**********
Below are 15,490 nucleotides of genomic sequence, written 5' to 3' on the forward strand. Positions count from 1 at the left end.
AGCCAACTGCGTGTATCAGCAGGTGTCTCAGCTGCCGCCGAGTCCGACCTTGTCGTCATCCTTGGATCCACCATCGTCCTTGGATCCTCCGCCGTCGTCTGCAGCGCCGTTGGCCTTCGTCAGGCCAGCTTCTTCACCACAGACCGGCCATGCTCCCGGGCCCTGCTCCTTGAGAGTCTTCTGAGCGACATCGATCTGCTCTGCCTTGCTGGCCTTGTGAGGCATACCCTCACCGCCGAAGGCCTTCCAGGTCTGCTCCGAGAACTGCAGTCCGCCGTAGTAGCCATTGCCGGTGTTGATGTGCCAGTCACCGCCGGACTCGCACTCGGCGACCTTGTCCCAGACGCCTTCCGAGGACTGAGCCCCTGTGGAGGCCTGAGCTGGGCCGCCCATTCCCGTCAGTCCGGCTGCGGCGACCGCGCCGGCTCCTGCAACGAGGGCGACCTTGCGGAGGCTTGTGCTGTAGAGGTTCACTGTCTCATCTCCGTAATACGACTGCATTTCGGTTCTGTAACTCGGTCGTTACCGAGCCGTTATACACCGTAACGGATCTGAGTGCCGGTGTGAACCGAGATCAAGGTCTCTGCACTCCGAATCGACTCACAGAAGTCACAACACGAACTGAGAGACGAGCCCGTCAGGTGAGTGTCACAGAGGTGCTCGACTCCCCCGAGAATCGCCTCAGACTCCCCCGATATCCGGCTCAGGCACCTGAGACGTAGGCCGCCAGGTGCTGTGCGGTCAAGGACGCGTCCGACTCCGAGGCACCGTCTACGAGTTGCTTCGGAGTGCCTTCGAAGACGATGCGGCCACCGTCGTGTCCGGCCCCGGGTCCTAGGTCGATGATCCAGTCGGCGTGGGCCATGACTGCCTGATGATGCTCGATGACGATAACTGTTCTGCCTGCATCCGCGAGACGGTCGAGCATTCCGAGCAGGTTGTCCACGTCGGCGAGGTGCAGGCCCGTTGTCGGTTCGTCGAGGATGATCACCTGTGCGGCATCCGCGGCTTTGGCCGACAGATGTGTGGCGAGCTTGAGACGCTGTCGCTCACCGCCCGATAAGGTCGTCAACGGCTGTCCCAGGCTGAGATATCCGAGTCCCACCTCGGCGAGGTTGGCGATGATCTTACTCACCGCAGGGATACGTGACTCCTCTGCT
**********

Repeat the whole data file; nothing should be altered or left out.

Below are 15,490 nucleotides of genomic sequence, written 5' to 3' on the forward strand. Positions count from 1 at the left end.
AGCCAACTGCGTGTATCAGCAGGTGTCTCAGCTGCCGCCGAGTCCGACCTTGTCGTCATCCTTGGATCCACCATCGTCCTTGGATCCTCCGCCGTCGTCTGCAGCGCCGTTGGCCTTCGTCAGGCCAGCTTCTTCACCACAGACCGGCCATGCTCCCGGGCCCTGCTCCTTGAGAGTCTTCTGAGCGACATCGATCTGCTCTGCCTTGCTGGCCTTGTGAGGCATACCCTCACCGCCGAAGGCCTTCCAGGTCTGCTCCGAGAACTGCAGTCCGCCGTAGTAGCCATTGCCGGTGTTGATGTGCCAGTCACCGCCGGACTCGCACTCGGCGACCTTGTCCCAGACGCCTTCCGAGGACTGAGCCCCTGTGGAGGCCTGAGCTGGGCCGCCCATTCCCGTCAGTCCGGCTGCGGCGACCGCGCCGGCTCCTGCAACGAGGGCGACCTTGCGGAGGCTTGTGCTGTAGAGGTTCACTGTCTCATCTCCGTAATACGACTGCATTTCGGTTCTGTAACTCGGTCGTTACCGAGCCGTTATACACCGTAACGGATCTGAGTGCCGGTGTGAACCGAGATCAAGGTCTCTGCACTCCGAATCGACTCACAGAAGTCACAACACGAACTGAGAGACGAGCCCGTCAGGTGAGTGTCACAGAGGTGCTCGACTCCCCCGAGAATCGCCTCAGACTCCCCCGATATCCGGCTCAGGCACCTGAGACGTAGGCCGCCAGGTGCTGTGCGGTCAAGGACGCGTCCGACTCCGAGGCACCGTCTACGAGTTGCTTCGGAGTGCCTTCGAAGACGATGCGGCCACCGTCGTGTCCGGCCCCGGGTCCTAGGTCGATGATCCAGTCGGCGTGGGCCATGACTGCCTGATGATGCTCGATGACGATAACTGTTCTGCCTGCATCCGCGAGACGGTCGAGCATTCCGAGCAGGTTGTCCACGTCGGCGAGGTGCAGGCCCGTTGTCGGTTCGTCGAGGATGATCACCTGTGCGGCATCCGCGGCTTTGGCCGACAGATGTGTGGCGAGCTTGAGACGCTGTCGCTCACCGCCCGATAAGGTCGTCAACGGCTGTCCCAGGCTGAGATATCCGAGTCCCACCTCGGCGAGGTTGGCGATGATCTTACTCACCGCAGGGATACGTGACTCCTCTGCT